waged an aggressive campaign.
. He began bis work as a drummer boy
In the old Standard Theater. From
there he worked his way up to lead
ersblp of the California Theater otebes
tra. which position be accepted in 1805.
He has been a leader of orchestra evtt
As to the general trend of his policy,
Mr. Schmlts says: *'I want to see more
friendly relations between the employ
er and employed. I want peace, peace
peace. I believe that in a peacel'u
union and in the general diffusion oi
education lie the hope of advancing civ
ilization and the certainty of a nation
al prosperity. I believe in fair consid
eratlon for Invested capital as correln
tlve to similar consideration for organ
Ized labor. I am tn favor of peacef ul
measures at all hazards. In every rela
tion between the employer and the em
ployed, and I thoroughly deplore any
resort to violence in the settlement ot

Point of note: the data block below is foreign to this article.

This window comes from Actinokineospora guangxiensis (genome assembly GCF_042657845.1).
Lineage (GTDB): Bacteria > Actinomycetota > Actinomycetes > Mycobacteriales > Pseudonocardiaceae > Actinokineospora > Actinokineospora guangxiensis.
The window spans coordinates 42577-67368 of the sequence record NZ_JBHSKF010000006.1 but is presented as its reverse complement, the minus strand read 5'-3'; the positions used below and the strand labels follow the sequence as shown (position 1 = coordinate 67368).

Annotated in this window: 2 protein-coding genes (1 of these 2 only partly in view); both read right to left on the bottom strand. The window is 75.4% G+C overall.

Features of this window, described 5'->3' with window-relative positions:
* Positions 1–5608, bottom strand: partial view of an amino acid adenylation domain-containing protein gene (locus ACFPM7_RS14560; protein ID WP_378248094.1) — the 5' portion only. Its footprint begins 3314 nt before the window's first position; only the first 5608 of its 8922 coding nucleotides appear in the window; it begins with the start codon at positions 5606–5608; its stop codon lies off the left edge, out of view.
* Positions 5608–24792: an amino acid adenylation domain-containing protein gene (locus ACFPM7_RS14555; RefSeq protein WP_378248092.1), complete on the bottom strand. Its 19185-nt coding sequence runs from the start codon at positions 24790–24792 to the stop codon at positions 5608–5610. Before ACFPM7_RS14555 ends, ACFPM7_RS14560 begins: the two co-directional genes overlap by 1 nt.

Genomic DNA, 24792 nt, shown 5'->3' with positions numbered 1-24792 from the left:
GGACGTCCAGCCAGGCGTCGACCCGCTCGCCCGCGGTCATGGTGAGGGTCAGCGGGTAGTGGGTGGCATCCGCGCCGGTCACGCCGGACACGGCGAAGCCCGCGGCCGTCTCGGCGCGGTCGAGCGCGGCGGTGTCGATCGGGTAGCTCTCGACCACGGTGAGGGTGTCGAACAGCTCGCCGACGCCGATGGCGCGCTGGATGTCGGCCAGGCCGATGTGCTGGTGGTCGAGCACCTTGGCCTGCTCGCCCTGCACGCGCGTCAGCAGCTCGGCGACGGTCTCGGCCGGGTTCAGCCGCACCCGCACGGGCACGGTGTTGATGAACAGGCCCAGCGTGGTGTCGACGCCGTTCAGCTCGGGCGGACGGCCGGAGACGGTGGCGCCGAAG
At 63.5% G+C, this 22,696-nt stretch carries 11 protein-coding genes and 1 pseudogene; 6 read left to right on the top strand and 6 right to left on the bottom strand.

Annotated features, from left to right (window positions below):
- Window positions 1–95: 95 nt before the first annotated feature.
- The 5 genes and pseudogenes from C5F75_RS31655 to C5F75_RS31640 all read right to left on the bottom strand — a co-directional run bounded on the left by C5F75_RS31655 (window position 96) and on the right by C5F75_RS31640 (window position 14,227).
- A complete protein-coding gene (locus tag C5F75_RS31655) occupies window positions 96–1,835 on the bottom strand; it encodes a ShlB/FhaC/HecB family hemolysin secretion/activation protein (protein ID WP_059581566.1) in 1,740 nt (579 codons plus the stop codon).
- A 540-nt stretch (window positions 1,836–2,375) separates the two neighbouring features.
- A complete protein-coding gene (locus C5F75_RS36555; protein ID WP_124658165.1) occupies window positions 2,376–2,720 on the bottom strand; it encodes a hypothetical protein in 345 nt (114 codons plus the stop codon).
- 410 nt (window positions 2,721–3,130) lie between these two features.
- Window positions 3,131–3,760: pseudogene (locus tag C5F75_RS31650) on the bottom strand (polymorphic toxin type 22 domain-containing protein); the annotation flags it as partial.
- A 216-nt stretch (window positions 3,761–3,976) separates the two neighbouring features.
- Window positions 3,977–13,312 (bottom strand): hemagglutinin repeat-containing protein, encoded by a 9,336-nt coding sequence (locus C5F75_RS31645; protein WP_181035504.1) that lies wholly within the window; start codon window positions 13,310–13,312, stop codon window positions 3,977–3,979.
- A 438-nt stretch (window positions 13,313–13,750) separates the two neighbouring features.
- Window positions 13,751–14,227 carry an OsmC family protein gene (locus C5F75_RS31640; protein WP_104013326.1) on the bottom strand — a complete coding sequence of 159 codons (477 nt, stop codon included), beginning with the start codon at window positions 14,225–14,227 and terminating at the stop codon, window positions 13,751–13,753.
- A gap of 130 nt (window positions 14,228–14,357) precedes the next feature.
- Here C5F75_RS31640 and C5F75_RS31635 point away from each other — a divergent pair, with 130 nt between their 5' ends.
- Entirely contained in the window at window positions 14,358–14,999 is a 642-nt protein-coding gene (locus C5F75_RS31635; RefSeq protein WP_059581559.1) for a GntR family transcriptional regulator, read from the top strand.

EUGEflE >*. SCHMITZ.
Morgan's One "Interview."
The Interviewer disturbs J. Pierpont
Morgan. He makes his boast that be
never has been Interviewed, and de
dares that In the last seven years bu;
one Interviewer ever bas been able tt
approach him. The story of this one
exception be told to Bishops Potter
On a recent trip to Europe a repre
sentative of the London Times would
not take no for bis answer.
Tell the Times man my time is
worth £10 a minute," at last said Mor
The Times man says he'll take two
minutes at that," came back the re
"He handed me £20," Bald Mr. Mor
gan, "talked just two minutes by both
our watches, did all the talking him
self, and rose to go on the Instant.
'Why did you want to see meT 1
asked. In curosity.
'Oh, I wagered £100 that 1 would
Interview you personally, that's all,'
was his reply. I congratulated him on
Ills enterprise, and dismissed him with
in the third minute of his call."
"Did you keep his £20 V" dryly asked
Bishop Potter, as Mr. Morgan ended.
"Yes. and 1 haven't earned money In
a long time that gave me the satisfac
tion that £20 did."—San Francisco Ex
Important in Medical Practice.
It is the popular belief that Minister
Wu has a monopoly of all the humor to
be obtained from China, but Herbert
Giles tells a story of a Chinese physi
cian who had blunderingly mismanag
ed a case to which he had been called in
The indignant family seized him and
tied him up, but in the night he man
aged to free himself, aud escaped by
swimming a river, which cut off pur
When he reached home he found his